I'd be much more interested in knowing the answer to that question. You'd think Stonewall Democrats, NGLTF, etc would be interested in questioning the candidates as well - and could help with promotion and planning...

The plan that they developed was then and is still now funded by some of the richest families in America.

Oops, thought you were talking about the HRC there.

Not to disparage them, it's great that the set up something like this. I am functionally illiterate, so it'll be nice to have the candidates read their HRC surveys to me. And I would hate to see any of the top-tier candidates challenged by anyone because that might embarrass them, and I would really, really hate to see Hillary/Obama/Edwards actually address any issues directly. It's great that they put together this forum for free political advertising for the top-tier candidates because I think that they don't have enough money to actually just buy an ad on Logo and present their opinions on this topic.

Moreover, I really like being described as a whiney progressive who'll just bash on the HRC for no reason. You made it clear to me that any criticism of the HRC isn't valid because it's not "politically sophisticated". I forgot that I was supposed to shut up and let them do whatever they want under the mantle of fighting for my rights, participate in any action alert that they release, and never, ever question their judgment, no matter how much they waste the limited resources we have compared to the Religious Right. Money defines everything in politics, and people without the money to participate should just go out and get a real job, hear hear!

I'll keep my "personal self-expression" to a minimum in the future because it's in no way related to our larger goal, and I'll never question the exclusion that the HRC practices in my name because there is no relation between the battle for queer rights and the battle against the exclusion of people who are too poor to participate in politics.

Thanks, Michael!

I for one am a multi-tasker. Quite capable of initiating criticisms of any and all organizations I find questionable while simultaneously initiating political action with elected representatives. Perhaps the cold reallity of our communities legislative failures is not so much our self-absorbed tangents as it is the fact that the majority of Americans, thus their representatives, don't care about gay rights or gay anything. Whether we like to admit it or not the majority of Americans, religious or not, think being gay and lesbian is a choice, much like drinking regular soda vs. diet. As soon as the think tank super academics of our community figure out the answer to this please drop me a line and I'll see if I can tear myself away from my personal peeves to act.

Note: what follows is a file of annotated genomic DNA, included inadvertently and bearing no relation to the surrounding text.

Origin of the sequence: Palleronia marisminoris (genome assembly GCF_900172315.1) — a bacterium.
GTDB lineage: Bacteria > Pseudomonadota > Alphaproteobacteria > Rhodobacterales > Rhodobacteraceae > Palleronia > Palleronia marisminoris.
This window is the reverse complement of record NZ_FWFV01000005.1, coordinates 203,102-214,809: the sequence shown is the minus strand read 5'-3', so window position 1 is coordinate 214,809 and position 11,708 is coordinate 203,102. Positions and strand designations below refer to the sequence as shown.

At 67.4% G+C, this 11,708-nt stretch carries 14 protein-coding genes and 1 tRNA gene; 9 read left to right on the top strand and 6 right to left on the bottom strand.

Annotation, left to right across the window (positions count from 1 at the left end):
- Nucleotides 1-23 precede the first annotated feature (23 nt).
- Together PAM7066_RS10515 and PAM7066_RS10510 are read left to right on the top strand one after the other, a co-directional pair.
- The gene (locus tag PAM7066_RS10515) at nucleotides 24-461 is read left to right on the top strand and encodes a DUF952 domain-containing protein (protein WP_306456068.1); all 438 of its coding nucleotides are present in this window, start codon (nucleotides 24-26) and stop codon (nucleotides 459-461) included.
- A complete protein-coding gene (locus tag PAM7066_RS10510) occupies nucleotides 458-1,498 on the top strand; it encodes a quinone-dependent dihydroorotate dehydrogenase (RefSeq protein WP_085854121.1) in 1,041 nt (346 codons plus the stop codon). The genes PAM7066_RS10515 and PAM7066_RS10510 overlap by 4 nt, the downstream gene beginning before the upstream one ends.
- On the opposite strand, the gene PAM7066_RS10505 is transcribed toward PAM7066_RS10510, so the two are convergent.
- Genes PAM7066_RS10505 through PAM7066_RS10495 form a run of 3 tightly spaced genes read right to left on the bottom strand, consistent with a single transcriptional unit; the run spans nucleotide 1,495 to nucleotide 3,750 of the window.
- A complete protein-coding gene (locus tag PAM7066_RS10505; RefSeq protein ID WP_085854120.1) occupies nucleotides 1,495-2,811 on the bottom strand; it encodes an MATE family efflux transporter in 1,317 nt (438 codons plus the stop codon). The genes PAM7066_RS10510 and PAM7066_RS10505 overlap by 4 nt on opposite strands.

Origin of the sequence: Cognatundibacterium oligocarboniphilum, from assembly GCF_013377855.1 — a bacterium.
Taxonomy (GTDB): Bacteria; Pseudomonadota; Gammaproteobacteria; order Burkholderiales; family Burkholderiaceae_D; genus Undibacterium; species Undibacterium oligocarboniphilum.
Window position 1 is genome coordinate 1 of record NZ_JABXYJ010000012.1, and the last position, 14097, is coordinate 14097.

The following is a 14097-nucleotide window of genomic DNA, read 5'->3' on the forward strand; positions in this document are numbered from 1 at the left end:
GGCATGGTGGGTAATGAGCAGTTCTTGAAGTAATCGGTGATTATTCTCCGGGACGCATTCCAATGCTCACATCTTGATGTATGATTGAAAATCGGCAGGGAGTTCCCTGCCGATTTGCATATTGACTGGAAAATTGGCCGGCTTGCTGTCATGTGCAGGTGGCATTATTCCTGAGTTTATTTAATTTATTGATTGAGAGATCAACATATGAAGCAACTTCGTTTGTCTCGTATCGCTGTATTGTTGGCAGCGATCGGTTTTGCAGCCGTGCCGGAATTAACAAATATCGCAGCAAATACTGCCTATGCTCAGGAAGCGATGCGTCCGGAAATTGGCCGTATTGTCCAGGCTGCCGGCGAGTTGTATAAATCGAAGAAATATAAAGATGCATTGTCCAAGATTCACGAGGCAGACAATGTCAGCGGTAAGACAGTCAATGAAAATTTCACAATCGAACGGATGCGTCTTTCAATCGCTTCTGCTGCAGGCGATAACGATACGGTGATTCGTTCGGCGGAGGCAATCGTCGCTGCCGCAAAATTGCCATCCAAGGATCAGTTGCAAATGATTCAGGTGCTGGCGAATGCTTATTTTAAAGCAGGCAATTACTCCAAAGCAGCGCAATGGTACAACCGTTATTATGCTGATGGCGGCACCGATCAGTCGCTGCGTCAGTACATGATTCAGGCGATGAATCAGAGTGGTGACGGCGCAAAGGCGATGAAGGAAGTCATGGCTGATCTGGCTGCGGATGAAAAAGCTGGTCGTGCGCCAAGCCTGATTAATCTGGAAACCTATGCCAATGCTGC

I have responded to Bloggernista's thrice-posted attack on me on my blog here.

I would hope in the interest of equal time that Bilerico will cross-post my reply as well.
Chris Crain


I think you are missing my point. I did not say not to question or criticize HRC. I do it in my post when I point out that they could have done a better job organizing and announcing the forum.

We need you and others to speak up loudly and clearly about the work that our national organizations are doing both good and bad.

My concern here is that we are getting sidetracked on the issue of Gravel not being invited to participate in the forum even as we face a really tough battle in the Senate over the hate crimes bill.

Our political opponents have been deluging congressional offices with phone calls, letters and lobby visits. And quite frankly, they are kicking our butts in that regard. HRC, ACLU, NGLTF and others are fighting to get the bill through. How much better of a chance of getting the bill past would we have if the energy focused on criticizing the way HRC organized this forum were spent on getting our friends, families and co-workers to contact their senators in support of the bill?

Criticize HRC all you want, but we need to make sure that we are contacting our members of Congress as well.

“Rather than simply attacking our national organizations, we should be focused on how we can help to make them better, faster, stronger and more effective.”

Attack is an interesting choice of words. It’s important that we recognize who is really being violent here. Your piece engages in the same tactic that the mainstream media has used to paint the 7 women from Newark NJ as violent for actively defending themselves against a male's sexual and physical assault. Like the male assaulter in this case, it is HRC who is acting out and reinforcing systematic violence. Radical and marginalized queers are merely responding to this attack.


I agree that most Americans are not really concern with LGBT civil rights and that we must figure better ways of getting them engaged.

Its good that you are a multi-tasker, but how many other people have the time, energy and commitment to do that?

I have no problem with folks holding our organizations to high standards, but we should also acknowledge when they do something good and not let our criticisms get in the way of pressuring our elected officials to pass pro-LGBT legislation.

Well you now say that criticism of the HRC is ok, but you did say:

progressive gays would use this as another opportunity to bash HRC